The Pharaoh Amenhotep/Amenophis IV was perhaps the most remarkable manin all of Egyptian history, if not of all of human history. His portrayal is perhaps the most destibtive of any paharaoh. As a young man he became obsessed with religious contemplation and the sun god Aten. After becoming pharaoh he began giving increasng attention to attention to Aten and eventually changed his name to Akhenaten. He supressed the traditional religon and attempted to replace it with a kind of solar monotheism. Amenhotep overturned oiver a milenia of tradition when he renounced the numerous gods worshipped by the Egyptians and abolished the priesthood of Amun. He established a new order based on the worship the sun god Aten and changed his name to Akhenaten, meaning "servant of the Aten." Some Egyptologistd believe he advoacted a kind of universal brotherhood of man under a single god. [Aldred, p. 67.] The main temples of Amun were located at Thebes modern Luxor). The resistance there to the new religion caused Akhenaten to move his court to Akhet-Aten, whivch meant, "Horizon of the Aten." It was located some distance north of Thebes. Akhenaten also advocated a realistic depiction in art. The depictions of him and his Queen Nefertriti which survive are some of the most realistic in Egyptian art. Even more interesting, the depictions of his family of six daughters provide a rare realisic glimse ino the life of an Egyptian royal family. [Aldred, pp. 67-68.] These depictions of the royal family are only of Queen Nefertriti and her six daughters, None of Akhenaten's other wives are depicted. Neither do we see depictions of Prince Tutankhamun with Akhenaten. Akhenaten's tendency toward pacifism greatly weakened Egypt's international position and control over the various client states in what is now Syria and Palestine allowing the Hittites to extend their power south. There are several reasons that Akhenaten is so well remembered several hundred paharaohs over 30 dynasties. Akhenaten's striking appearance combined with his mysterious religious convinctions made him stand out among countles virtually unknown paharaohs. His connection with the hauntingly beautiful Nefertiti and the "boy king" Tutankhamen, the only pharaoh many people can name, make Akhenaten an even more compelling figure.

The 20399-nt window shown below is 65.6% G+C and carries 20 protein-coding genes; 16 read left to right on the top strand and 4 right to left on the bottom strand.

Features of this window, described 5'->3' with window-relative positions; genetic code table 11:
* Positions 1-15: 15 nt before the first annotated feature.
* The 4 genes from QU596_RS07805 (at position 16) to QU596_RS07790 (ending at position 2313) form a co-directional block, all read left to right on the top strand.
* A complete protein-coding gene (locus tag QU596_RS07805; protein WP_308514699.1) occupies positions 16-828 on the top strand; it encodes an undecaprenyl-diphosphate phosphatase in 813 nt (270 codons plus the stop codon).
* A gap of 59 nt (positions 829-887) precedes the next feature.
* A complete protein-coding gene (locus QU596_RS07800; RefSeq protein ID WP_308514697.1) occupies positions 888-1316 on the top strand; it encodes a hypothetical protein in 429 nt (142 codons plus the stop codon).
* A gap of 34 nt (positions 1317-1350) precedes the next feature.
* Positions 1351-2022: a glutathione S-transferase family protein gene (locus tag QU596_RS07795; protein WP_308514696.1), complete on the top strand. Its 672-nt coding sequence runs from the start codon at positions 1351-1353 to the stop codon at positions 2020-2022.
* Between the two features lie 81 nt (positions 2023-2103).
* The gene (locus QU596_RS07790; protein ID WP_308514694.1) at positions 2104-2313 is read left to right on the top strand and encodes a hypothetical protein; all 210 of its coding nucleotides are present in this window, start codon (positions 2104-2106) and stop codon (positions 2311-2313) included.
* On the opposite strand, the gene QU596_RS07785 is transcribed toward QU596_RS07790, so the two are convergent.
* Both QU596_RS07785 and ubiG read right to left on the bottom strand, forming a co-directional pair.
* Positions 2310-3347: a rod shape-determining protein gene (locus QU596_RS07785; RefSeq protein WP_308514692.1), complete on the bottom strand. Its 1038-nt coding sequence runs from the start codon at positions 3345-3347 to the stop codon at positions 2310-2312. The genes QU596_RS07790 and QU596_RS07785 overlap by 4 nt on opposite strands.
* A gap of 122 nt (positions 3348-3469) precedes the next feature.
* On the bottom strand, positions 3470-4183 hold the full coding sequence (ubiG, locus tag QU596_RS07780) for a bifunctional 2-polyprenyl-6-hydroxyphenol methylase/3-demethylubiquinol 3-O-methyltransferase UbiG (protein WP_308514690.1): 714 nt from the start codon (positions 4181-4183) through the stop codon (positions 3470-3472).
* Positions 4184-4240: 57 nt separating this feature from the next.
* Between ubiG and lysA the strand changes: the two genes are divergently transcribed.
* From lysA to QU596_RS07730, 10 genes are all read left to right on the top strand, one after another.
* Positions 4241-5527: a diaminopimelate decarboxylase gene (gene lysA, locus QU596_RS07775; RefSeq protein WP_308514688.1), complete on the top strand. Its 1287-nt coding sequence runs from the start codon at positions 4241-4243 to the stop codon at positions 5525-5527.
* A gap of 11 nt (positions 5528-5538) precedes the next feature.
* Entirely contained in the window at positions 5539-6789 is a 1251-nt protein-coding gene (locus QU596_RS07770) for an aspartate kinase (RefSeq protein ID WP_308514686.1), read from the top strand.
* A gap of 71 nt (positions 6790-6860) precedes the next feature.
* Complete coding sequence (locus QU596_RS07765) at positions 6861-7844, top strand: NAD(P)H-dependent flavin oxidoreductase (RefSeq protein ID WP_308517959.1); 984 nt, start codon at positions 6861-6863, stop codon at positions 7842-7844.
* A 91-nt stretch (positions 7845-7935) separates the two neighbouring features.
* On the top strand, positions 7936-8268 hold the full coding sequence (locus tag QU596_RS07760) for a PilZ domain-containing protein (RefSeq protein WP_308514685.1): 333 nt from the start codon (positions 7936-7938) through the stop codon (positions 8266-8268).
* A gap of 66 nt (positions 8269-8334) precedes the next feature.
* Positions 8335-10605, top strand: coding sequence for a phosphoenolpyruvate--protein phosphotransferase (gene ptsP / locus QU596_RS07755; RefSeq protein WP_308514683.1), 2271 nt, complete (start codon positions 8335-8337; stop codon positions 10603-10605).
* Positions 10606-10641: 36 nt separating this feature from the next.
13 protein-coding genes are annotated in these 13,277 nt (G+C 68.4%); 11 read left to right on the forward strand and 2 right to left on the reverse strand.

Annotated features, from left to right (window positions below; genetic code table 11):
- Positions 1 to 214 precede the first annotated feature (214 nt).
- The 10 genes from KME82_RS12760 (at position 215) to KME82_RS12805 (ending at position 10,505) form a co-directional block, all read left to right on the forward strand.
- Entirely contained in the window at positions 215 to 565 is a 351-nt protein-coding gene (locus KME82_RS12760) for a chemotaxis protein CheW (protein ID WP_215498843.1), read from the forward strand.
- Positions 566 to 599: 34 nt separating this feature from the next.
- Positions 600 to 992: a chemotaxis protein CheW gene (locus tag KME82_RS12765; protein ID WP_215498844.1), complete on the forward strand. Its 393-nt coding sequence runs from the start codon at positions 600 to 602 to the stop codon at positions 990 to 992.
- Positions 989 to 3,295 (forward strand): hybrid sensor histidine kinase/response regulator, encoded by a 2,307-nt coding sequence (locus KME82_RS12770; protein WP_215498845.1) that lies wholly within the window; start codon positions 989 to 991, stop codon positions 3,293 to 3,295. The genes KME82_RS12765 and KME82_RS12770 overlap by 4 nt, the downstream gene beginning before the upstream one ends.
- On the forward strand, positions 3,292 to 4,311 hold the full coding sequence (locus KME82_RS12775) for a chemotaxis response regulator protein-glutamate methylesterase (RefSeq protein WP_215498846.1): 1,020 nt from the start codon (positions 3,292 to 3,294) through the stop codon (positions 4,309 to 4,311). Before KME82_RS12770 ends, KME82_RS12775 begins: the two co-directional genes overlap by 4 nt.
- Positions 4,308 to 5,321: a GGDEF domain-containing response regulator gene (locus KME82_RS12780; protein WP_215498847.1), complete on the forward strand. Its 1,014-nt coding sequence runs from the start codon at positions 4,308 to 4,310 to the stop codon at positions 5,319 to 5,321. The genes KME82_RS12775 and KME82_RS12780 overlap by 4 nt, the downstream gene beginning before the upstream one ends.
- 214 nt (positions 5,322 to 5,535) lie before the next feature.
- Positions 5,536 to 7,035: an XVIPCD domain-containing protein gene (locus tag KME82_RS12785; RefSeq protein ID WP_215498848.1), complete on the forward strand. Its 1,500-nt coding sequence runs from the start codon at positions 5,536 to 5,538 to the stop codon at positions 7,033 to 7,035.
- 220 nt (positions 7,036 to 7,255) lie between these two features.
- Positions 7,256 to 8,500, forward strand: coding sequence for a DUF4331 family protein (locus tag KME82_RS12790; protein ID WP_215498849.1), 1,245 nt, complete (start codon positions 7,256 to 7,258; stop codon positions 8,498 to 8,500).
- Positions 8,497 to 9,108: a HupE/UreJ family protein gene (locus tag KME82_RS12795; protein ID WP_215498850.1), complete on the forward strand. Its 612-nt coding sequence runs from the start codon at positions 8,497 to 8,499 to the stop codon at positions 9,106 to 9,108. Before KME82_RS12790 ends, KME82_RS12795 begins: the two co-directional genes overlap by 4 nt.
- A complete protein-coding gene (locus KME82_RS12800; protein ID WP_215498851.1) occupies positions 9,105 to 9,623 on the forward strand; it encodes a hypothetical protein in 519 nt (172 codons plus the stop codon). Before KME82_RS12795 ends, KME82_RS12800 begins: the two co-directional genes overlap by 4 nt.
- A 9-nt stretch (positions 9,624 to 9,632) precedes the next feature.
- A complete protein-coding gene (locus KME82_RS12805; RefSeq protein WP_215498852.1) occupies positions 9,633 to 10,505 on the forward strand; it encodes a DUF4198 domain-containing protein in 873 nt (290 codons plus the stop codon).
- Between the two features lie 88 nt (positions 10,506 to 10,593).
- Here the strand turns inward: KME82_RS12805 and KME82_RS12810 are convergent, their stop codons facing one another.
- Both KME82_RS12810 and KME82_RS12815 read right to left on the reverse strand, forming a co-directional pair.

The Pharaoh Amenhotep/Amenophis IV was perhaps the most remarkable man in all of Egyptian history, if not of all of human history. One biographer focusing on his religious contemplation and theology describes him as "the most rmarkable of all the Pharaohs and the first individual in human history". [Aldred, p. 66.] He is often depicted as an aesthetic monk, but the intimate imagery that has survived his fall from grace shows a devoted husband and father. The fact that he dared to take on the powerful priestly class shows that he was not a weak man. The priests had power to determine even the selection of pharoah as they domonstrated in the choice of Tuthmose III. Some Egyptologists believe that the priests could have prevented the assessiin of a pharaoh, especially a young man. [Aldred, pp. 66-67.] Of course Akhenaten did not fully confront the priests of Amun until well into his reign. Preventing assession and confronting a reigning pharaoh are two very different matters.
Akhenaten had a large extended family. There are many questions about some of these relatinships. His parents are known with certainty, Amenhotep III and Tiye--Amenhotep's chief wife.
Very little is known about Prince Amenhotep's childhood. He wa not the firt born. His brother Prince Tuthmose was expected to be paharoah. There suely were younger brothers, but that is a difficulg subject of Egyptologists. [Aldred, p. 94.] Akhenaten as a young man became obsessed with religious contemplation and the sun god Aten.
His portrayal is perhaps the most destibtive of any paharaoh. His longated face and almost pendulous jaw make him almost a character out of an El Greco painting. And because of his belief in realistic art, perhaps he most accurate.
Amenhotep IV after his father's death appointed as his key advisos his mother Queen Tiye, his Queen Nefertiti, and a priest--Ay. [Aldred, p.65.] There is considerable difference of opinion as to the fanily relationship of Nefertiti and Ay. These seem rather strange appointments giving the deteriorating military situation and increasing pressure from the Hittities. Rather than addressing this challenge, the young Amenhotep IV after becoming pharaoh he began giving increasng attention to Aten and theological questions.